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Race

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Medical Jurisprudence

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Revising Racial Patents In An Era Of Precision Medicine, Jonathan Kahn Jan 2017

Revising Racial Patents In An Era Of Precision Medicine, Jonathan Kahn

Faculty Scholarship

In 2006, I published an article examining the rising use of racial categories in biomedical patents in the aftermath of the successful completion of the Human Genome Project and the production of the first draft of a complete human genome. Ten years on, it now seems time to revisit the issue and consider it in light of the current era of “Precision Medicine” so prominently promoted by President Obama in his 2015 State of the Union address where he announced a $215 million proposal for the Precision Medicine Initiative as “a bold new research effort to revolutionize how we improve …


Patient Racial Preferences And The Medical Culture Of Accommodation, Kimani Paul-Emile Jan 2012

Patient Racial Preferences And The Medical Culture Of Accommodation, Kimani Paul-Emile

Faculty Scholarship

One of medicine’s open secrets is that patients routinely refuse or demand medical treatment based on the assigned physician’s racial identity, and hospitals typically yield to patients’ racial preferences. This widely practiced, if rarely acknowledged, phenomenon — about which there is new empirical evidence — poses a fundamental dilemma for law, medicine, and ethics. It also raises difficult questions about how we should think about race, health, and individual autonomy in this context. Informed consent rules and common law battery dictate that a competent patient has an almost-unqualified right to refuse medical care, including treatment provided by an unwanted physician. …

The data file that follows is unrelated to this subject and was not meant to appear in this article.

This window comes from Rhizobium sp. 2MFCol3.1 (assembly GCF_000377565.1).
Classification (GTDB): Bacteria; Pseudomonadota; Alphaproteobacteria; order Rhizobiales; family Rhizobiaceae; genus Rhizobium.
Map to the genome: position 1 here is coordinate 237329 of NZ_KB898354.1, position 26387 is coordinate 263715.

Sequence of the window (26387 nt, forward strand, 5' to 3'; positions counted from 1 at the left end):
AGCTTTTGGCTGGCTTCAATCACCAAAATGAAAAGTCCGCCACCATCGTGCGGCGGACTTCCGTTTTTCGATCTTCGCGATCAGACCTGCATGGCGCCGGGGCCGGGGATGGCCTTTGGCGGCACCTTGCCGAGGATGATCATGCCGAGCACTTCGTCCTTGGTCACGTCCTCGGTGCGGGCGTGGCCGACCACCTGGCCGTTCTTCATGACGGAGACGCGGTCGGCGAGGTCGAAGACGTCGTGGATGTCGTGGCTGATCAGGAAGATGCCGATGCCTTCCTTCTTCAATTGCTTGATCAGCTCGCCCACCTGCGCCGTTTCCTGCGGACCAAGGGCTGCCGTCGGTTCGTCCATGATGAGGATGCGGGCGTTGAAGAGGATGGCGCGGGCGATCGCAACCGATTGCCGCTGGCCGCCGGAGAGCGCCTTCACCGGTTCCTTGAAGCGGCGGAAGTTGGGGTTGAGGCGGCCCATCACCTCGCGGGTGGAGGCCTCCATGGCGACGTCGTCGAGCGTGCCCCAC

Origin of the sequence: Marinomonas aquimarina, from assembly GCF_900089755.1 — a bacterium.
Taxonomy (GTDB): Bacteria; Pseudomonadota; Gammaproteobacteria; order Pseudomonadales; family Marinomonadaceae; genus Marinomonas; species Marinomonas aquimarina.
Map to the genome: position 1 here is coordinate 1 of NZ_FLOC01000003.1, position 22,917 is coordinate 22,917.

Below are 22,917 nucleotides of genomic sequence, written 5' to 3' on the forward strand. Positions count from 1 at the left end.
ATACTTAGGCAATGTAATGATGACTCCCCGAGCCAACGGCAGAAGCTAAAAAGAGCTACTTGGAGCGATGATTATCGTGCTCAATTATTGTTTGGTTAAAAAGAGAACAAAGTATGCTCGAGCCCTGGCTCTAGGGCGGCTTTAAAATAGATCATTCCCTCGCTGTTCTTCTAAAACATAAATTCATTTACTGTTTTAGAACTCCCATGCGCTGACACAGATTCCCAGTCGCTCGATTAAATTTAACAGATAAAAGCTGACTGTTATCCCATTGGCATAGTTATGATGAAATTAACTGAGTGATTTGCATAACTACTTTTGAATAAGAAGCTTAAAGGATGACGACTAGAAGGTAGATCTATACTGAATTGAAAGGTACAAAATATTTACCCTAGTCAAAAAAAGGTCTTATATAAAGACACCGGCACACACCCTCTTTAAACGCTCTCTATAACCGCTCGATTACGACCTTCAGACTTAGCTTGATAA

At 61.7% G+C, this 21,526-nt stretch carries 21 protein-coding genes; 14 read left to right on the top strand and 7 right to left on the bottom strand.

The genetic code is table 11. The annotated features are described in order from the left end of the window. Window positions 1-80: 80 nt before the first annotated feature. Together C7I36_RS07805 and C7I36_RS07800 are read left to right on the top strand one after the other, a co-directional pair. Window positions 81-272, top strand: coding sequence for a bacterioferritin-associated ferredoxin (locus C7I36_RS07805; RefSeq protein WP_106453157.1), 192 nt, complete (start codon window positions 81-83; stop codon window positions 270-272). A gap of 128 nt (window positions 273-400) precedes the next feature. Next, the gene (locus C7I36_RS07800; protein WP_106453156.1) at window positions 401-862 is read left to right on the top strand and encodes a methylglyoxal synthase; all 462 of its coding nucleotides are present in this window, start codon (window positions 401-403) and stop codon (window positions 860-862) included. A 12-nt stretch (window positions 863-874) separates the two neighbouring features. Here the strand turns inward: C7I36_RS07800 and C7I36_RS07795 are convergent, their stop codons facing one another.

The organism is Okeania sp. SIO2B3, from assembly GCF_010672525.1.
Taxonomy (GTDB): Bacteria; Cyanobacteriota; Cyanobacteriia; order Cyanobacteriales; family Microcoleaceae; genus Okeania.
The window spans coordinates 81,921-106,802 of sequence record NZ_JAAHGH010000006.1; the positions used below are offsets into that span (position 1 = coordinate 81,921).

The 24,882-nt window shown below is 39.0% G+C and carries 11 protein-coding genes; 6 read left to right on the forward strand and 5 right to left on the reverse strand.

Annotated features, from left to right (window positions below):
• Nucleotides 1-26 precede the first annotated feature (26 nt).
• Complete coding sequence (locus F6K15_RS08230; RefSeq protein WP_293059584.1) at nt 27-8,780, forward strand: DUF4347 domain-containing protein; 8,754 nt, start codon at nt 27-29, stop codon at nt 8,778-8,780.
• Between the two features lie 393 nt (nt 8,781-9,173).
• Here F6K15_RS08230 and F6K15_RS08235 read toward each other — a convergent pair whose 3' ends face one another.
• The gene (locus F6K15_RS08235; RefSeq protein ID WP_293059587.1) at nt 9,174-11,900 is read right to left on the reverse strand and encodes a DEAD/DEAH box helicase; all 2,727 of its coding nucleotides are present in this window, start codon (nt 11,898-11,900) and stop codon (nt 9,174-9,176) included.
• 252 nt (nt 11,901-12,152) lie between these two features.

Beyond Bidil: The Expanding Embrace Of Race In Biomedical Research And Product Development, Jonathan Kahn Jan 2009

Beyond Bidil: The Expanding Embrace Of Race In Biomedical Research And Product Development, Jonathan Kahn

Faculty Scholarship

In 2005 the FDA approved BiDil, the first drug ever to include a race-specific indication on its label - to treat heart failure in a “black” patient. In the aftermath of this controversial approval and subsequent marketing of the drug, many have wondered whether BiDil was an anomaly or a harbinger of things to come. This article moves beyond BiDil to explore how similar yet distinct models are developing for the continuing exploitation of race in biomedical practice and product development. It will explore the tensions embedded in the persistent use of racial categories even as specific genetic variations linked …